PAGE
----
2/10/09 - Tuesday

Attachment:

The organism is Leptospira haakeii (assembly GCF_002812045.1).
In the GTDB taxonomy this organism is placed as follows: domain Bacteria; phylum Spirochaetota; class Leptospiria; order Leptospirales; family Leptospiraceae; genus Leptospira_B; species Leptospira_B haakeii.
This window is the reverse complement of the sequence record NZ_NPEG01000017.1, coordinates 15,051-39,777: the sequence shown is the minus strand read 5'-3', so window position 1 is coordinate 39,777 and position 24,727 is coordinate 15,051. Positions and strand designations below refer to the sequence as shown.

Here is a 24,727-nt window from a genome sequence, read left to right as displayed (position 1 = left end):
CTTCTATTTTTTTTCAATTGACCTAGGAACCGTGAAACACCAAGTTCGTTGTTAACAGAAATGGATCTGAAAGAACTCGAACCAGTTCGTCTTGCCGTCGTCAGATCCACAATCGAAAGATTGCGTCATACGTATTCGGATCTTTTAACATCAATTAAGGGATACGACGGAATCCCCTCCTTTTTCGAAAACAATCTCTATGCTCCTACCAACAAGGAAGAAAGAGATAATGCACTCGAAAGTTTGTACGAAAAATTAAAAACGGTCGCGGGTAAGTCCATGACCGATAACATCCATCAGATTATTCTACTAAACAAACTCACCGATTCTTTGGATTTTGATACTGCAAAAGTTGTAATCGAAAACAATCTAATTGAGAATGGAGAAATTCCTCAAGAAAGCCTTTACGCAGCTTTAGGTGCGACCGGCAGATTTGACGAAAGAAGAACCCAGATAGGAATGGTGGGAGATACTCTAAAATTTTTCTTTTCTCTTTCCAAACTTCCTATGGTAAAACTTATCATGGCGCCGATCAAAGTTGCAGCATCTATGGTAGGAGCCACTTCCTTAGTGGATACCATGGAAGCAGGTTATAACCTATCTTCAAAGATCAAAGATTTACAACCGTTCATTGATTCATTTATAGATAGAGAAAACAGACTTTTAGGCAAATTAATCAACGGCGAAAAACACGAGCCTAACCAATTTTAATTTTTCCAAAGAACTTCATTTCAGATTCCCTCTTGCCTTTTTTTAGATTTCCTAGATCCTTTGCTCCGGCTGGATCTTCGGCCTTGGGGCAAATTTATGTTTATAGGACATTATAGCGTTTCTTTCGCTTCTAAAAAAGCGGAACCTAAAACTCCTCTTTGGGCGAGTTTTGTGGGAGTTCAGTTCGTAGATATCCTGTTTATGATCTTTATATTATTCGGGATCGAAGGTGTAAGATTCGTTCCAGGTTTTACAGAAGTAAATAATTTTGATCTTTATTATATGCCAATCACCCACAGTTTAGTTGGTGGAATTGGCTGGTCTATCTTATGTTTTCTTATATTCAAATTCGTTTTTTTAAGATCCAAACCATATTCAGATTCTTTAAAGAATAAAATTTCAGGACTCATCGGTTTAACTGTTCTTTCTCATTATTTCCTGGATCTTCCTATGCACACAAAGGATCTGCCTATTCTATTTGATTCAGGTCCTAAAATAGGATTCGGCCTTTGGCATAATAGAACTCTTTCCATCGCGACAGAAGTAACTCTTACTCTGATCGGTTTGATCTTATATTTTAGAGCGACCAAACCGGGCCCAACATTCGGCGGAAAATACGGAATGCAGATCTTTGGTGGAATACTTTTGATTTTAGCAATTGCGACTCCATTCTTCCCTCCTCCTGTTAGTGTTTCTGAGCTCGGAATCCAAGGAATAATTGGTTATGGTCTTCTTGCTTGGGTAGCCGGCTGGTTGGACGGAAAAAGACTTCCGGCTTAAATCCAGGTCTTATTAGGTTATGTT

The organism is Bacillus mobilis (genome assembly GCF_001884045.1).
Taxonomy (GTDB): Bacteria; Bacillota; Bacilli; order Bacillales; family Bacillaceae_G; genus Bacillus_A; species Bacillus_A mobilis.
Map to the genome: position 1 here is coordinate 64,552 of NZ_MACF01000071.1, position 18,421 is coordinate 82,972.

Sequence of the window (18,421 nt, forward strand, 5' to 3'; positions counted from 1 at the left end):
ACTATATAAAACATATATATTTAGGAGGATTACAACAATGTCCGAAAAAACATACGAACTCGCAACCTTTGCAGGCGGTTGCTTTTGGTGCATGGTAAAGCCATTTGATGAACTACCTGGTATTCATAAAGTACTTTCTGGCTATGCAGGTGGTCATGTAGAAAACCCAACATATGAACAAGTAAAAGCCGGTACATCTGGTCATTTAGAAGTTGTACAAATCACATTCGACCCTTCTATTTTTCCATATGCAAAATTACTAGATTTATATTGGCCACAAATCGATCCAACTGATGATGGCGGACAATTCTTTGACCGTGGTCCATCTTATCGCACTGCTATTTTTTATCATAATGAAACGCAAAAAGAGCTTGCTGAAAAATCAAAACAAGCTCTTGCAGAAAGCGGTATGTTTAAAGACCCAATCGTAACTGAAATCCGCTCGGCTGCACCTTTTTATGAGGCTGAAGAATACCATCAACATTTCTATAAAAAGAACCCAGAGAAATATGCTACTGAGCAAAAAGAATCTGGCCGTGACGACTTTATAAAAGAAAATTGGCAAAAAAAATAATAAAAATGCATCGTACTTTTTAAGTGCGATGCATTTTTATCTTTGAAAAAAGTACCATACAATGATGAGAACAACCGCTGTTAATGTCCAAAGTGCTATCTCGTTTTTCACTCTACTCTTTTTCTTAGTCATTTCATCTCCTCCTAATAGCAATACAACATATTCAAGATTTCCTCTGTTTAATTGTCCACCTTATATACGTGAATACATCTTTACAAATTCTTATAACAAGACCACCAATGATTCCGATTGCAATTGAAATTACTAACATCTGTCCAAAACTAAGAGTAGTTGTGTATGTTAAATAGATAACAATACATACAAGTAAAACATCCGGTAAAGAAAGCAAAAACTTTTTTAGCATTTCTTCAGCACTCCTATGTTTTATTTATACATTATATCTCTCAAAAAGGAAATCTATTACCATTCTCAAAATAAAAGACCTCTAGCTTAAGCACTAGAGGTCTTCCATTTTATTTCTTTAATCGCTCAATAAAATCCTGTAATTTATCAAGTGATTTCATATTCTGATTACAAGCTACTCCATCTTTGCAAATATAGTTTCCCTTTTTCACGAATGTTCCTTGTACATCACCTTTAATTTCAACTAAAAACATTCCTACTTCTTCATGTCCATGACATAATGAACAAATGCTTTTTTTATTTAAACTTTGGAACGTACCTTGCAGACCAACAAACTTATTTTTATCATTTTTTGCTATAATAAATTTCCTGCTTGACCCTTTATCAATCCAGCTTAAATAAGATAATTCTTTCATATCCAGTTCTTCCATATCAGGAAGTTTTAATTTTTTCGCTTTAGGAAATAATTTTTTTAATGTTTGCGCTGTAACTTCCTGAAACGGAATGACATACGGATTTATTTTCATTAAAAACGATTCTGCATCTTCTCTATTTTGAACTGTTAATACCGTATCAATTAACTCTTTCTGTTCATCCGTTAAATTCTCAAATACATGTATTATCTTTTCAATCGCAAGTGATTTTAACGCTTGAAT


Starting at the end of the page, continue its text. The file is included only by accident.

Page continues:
What a great day! Amazing I could say that after where I was today. Don't get me wrong it was a day full of sadnes and "bare witnessing" the most unbelievable and horrific living conditions. I'm sure the practice with Seane helped me "to be with it" today and "to just show up" which is exactly what I did. The first part of the day was spent at the Community Center (CC). It was started by Scott and has about 70 children a day from the ages 3-6. They spend the day there while the parents are out working in the "dump". There is also medical assistance for the community in which close to 700 people showed up last month. Vanny the woman who spoke the first day about surviving the Khmer Rouges manages it. My heart jumps the minute we pull up and see the children in the distance. There were extra sandwiches, we cut up and distributed to the children. They were in a room watching TV. The staff brought 5 out at a time to get a sandwich. Oh my God, they were adorable - each and everyone put their palms together and said "thank you". My heart melted. I then spent a couple of hours playing, singing and dancing with them. What a treat! As I sat on the floor, one little girl slid right along side of me - I placed my arm around her and sat her on my lap. She looked up at me and again my heart melted. She was beautiful. Before I knew it there were 3 other children sitting around me. At that point - I knew why raising the money and awareness was so important. I felt so happpy and fulfilled. I couldn't think of another place I would rather be. Sally took a picture of us and the children got the biggest kick of seeing themselves on the camera. Kids just swarmed all over me. I laughed, smiled and loved them all. We sang and danced. Each child was so special - like all children all they wanted was love and affection. I couldn't hold enough of them. It was the best time! I knew the constant challenges I faced throughout the past year - the horrific day I had yesterday was all necessary for me "to show up today". At one point, a very special moment, the first little girl who "fed"me grapes, bananas, cherries, and all kinds of fruit put 2 little beautiful pink flowers behind my ears. I couldn't squeeze her hard enough. The joy these children brought me was amazing. They are so beautiful with their deep brown eyes and the cutest smiles. No matter where you are - children are children. The moment I heard Sally say it was time to got to the dump - I looked at her and said "I'm staying here with the children". I didn't want to leave - I was having too much fun. So I put on my big black boots and 4 of us headed to the "dump" with Scott. As we are driving there - the poverty around us is unreal. Scott seems to know everyone and all of their stories. A tour bus is at the dump as we arrive - Scott shares his disgust with us as people are taking pictures. This is not a sight seeing place - people and children are trying to survive and live here. I was not allowed to take pictures - rightfully so - but I will never forget what I "bare witnessed". Scott manuevers around the dump with such grace looking for children or families he could assist. He approached a couple of families and provided them with information to come into the CCF Community Center for a bag of rice. It's the one way he found of getting them there. Once they are there, they may be convinced to bring the children there on a regular basis while the parent works at the garbage dump. He approached one woman, pregnant, who had 2 children - it's very difficult to estimate their age because of the malnutrition. It was wonderful because by the time we got back to the CC she was there with her 2 young girls. I walked through piles and piles of shit, broken glass, syringes, toxic and chemical waste - hundreds of flies in this thick cloud of smoke. We were joined by three young girls who live on the dump - one with no shoes whose mother is dying, another beautiful, spunky, vibrant girl who has full blown HIV and is dying and another girl, 17 years old (of course she looks about 12 years old) with flip flops on. (I gave her my sandals when we got back to the CC who she gave to her sister without shoes even though they were too big for her - the young girl was so happy flooping around in my big sandals.) The young girl with no shoes put her arm around me as I wrapped my arm around her strolling through the dump. A huge bulldozer seems to be following us and Scott informs us about 2 children a month get run over by it. Adults and children picking through garbage, many of them with a scarf around their face hoping to be protected from the toxins, smell and the scorching sun. They spend the entire day out there - possibly making .30 cents a day. At night, they send their children out with lights on their head, to continue searching through the garbage. Families not only live around the dump but on it. We walked right through it. I looked and smiled at people and with all they endured, they warmly smiled back. At one point, a child with brightness in her eyes came running over to me. My eyes got even wider as I recognized her from the CC. I picked her up and she made me so happy. A woman, (forgive me for not remembering the names or how to spell it) who just had a 3-week old baby and Scott is the Godfather generously offers us to come into her home. The space is very small, filthy but the woman smiles while breast feeding her baby. This woman smiles with such beauty never knowing her 7-year old son went to a school one day and never came home. Scott imagines it was trafficking of children and the boy would be 15 years old today. These are just a couple of stories - each person had one horrific story after another and Scott knew many of them, if not all. Many times a husband leaves and a woman remarries - the new husband does not want the children from the previous marriage. They leave the children at the dump. Parents die and children just make their way to the dump to try to survive. I am so grateful for Scott and all he has done to save these children's lives. I am truly witnessing all the money we raised is saving lives.